Getting Started With WordPress Filters

WordPress filters are one of the major contributors to WordPress’ over all success. They allow developers to extend WordPress tremendously in themes and plugins, which is the main reason why so many developers like myself have adopted the platform.

So what are WordPress filters and how can I use them in my next theme? In short, WordPress filters are a way for you to modify a specific piece of information. Now this might not make sense right away but once you see the code it should begin to.

Understanding WordPress’ Plugin API

WordPress Plugin APIIn order to create a new filter we have to first understand what WordPress filters are and when to use them.

WordPress filters are one of the two types of hooks in the WordPress Plugin API that we can utilize to extend WordPress. The other being actions which are outside of the scope of this article but will be discussed in a future article.

So what are hooks? Hooks are events/functions that fire at specific times when the page you’re viewing is being rendered. WordPress is jam packed with hooks that fire throughout every single page load, and it’s these hooks that we want to target or mimic.

Practical Uses For WordPress Filters To Extend Your Plugin/Theme

Filters are different from actions in the what they do and how they’re supposed to be used. An example of a standard WordPress filter would be the body_class filter which allows you to add classes to the <body> of the website.

So what just happened? Well first we hooked into the body_class filter and provided a callback function to be executed.

The callback function my_filter_manipulator() is where we manipulate the body_class filter. Now it’s important to understand that every WordPress filter requires an argument to be passed into our function. This is exactly what we did when we added the $classes variable to our my_filter_manipulator() function. The variable $classes is not defined anywhere because it is supplied to us via the body_class hook, and $classes is the data we will be manipulating through our function.

By default the body_class filter contains many previously hooked classes provided by WordPress so we don’t want to override them all. Instead we want to add our classes to it by concatenating our classes to the $classes string.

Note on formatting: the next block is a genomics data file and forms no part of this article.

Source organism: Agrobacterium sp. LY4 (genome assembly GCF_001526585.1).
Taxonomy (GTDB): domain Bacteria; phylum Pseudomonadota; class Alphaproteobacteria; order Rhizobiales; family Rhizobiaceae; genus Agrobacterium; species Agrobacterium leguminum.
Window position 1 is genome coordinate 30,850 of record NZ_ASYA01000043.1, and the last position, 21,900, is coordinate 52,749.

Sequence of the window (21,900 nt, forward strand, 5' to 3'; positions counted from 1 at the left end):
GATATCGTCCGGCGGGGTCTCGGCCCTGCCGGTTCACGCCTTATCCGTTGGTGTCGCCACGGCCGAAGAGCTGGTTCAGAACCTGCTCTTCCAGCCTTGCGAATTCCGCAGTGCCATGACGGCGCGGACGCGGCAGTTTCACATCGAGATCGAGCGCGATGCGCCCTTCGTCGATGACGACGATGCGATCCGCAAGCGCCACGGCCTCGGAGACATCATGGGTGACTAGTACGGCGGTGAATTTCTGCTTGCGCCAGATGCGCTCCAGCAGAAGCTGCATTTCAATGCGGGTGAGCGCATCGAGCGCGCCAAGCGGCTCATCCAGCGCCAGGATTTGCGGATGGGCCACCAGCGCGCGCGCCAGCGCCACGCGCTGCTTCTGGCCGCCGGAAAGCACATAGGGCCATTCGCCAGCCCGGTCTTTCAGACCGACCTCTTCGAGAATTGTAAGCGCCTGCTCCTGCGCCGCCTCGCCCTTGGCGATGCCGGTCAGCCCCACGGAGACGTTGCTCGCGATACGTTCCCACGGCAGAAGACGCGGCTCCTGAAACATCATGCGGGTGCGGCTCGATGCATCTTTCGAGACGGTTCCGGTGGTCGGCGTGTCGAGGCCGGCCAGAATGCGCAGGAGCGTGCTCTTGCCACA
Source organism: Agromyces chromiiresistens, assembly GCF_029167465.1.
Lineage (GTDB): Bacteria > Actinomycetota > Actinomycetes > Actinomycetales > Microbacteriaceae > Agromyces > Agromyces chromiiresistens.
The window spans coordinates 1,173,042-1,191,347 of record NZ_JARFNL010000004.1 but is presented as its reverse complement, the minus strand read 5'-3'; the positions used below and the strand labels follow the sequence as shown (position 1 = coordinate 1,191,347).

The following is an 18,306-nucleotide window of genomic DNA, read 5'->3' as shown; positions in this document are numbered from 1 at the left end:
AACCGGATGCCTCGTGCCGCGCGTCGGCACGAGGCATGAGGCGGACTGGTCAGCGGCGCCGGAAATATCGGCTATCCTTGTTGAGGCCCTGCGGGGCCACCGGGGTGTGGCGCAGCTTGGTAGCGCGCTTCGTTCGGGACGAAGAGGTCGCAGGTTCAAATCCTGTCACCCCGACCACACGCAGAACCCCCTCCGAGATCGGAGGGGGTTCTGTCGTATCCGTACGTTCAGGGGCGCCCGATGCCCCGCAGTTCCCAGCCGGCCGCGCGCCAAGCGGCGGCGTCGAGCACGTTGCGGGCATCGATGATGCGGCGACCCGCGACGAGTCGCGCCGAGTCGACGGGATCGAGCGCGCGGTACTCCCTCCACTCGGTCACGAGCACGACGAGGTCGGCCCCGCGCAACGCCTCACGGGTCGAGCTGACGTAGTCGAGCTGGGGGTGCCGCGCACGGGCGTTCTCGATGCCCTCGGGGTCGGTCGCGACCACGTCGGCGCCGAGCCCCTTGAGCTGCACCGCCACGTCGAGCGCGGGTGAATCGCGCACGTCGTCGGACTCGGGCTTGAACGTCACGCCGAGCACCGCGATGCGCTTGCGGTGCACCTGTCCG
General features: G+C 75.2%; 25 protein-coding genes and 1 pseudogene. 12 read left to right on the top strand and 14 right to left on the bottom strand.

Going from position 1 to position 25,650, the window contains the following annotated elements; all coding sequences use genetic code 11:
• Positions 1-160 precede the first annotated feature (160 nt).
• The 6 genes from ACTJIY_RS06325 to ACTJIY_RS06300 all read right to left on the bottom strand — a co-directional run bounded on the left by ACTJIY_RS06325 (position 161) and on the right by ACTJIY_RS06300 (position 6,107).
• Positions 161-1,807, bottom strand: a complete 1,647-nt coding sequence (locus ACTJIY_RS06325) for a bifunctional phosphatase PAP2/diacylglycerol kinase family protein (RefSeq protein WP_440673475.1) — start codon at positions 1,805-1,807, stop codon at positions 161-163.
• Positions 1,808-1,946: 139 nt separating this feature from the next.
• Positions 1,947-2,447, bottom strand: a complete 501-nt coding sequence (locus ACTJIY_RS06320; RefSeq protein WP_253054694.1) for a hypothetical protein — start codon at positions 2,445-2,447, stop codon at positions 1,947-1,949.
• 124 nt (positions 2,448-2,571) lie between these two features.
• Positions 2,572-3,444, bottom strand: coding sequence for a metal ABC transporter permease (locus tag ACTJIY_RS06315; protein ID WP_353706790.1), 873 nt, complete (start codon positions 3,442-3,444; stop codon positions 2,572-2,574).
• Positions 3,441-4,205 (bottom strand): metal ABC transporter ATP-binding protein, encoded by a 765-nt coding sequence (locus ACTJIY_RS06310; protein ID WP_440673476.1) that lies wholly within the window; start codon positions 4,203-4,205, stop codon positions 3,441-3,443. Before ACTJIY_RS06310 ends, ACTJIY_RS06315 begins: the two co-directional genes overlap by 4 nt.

On a side note, not all of the arguments we filter will be strings. In many cases they will come in as integers, or arrays, but for the sake of this specific filter, it’s a string.

In the example above we added 2 classes to the  <body> of our site, but what if we only want to add it on a specific page or post type? Well this is where WordPress filters can be really handy.

In summary we added the classes to the about page and the lessons post type pages only, and we returned the argument back to the filter. It’s important to note that if we don’t return the data, nothing will happen.

Creating WordPress Filters

Now that we understand what WordPress filters are and how we can use them to extend WordPress’ default functionality, it’s time to learn how we can create our own filters.

For the sake of this article I’ll show you how to create a new filter that mimics the functionality of the body_class filter which can be used in multiple areas.

First off let’s imagine that we want to apply a set of classes to multiple html elements so that we can target those elements specifically depending on the page we’re on. The perfect example would be to have a different header and footer for the homepage, pages, posts, etc. What we need to do first is create a function that will contain all of our logic.

Next we can begin adding classes based on the page we’re on, and then imploding them into a string to be output.

Now is the fun part. Let’s create a new filter that will allow us to add more classes after the the default classes have been added. The filter we will create will be theme_classes.

The theme_classes filter now allows us to hook into this function and add new array items to the $class_array variable like so.

Page Specific WordPress Filters

Now getting back to the filter we created. It allows us to add classes to the overall $class_array, but what if we just wanted to modify one of the specific page classes that we had defined earlier? Well we could do that by adding more if statements to the add_new_classes() function, or we could add new filters to the default classes in our theme_classes() function to prevent having to add more if/else statements.

So now we’ve created 4 new filters; theme_frontpage_classes, theme_single_classes, theme_archive_classes, and theme_page_classes. By default all of these new filters provide a string, so whenever we hook into them we also need to provide a string.

Now instead of adding a class to all of the pages we can specify any of the default pages with our new filters. Let’s add a class to the frontpage!

Using The Filters In Our HTML Markup

Now that we’ve got our function setup all we have to do is echo it wherever we want these classes to display. In this case we’ll just add it to the header and footer.

And that’s it! Now all we have to do is hook into our filters and the classes we add will be added to both our header and footer.

Final Thoughts

Now that you know the basics of filters I hope you’ll use them more throughout your plugins and themes. Not everything needs to be filterable, but the things that you do choose to allow filters for will definitely help you and other developers extend your code. Lastly, If you enjoyed this tutorial I hope you’ll subscribe and share it. I’ll be posting more like this with time.